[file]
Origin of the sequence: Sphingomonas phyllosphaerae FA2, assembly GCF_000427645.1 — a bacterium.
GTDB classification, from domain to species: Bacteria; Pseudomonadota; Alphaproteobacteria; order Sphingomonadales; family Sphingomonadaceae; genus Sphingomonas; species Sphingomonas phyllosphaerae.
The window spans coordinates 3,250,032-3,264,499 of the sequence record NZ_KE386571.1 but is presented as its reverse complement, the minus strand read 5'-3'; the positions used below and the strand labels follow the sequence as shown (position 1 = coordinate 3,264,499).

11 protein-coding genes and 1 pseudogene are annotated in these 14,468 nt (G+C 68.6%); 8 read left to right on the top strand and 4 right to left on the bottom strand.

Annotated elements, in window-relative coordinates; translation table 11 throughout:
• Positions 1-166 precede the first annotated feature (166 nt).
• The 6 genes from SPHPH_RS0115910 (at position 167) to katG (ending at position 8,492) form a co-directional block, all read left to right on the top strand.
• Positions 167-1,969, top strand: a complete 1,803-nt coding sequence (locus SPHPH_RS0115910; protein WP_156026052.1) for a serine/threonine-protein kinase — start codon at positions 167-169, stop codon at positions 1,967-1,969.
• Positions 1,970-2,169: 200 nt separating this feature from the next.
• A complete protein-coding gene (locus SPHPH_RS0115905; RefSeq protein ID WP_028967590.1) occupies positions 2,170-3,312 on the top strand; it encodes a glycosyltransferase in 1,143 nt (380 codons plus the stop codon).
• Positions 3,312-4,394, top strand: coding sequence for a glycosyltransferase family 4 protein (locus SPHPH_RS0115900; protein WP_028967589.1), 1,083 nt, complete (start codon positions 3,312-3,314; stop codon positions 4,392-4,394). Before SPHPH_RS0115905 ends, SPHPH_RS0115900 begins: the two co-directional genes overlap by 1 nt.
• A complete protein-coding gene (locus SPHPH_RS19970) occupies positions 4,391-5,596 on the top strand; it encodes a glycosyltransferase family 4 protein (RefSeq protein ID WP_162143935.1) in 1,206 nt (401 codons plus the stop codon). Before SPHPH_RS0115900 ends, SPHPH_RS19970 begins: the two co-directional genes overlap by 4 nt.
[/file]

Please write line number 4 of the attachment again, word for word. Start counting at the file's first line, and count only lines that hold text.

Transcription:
11 protein-coding genes and 1 pseudogene are annotated in these 14,468 nt (G+C 68.6%); 8 read left to right on the top strand and 4 right to left on the bottom strand.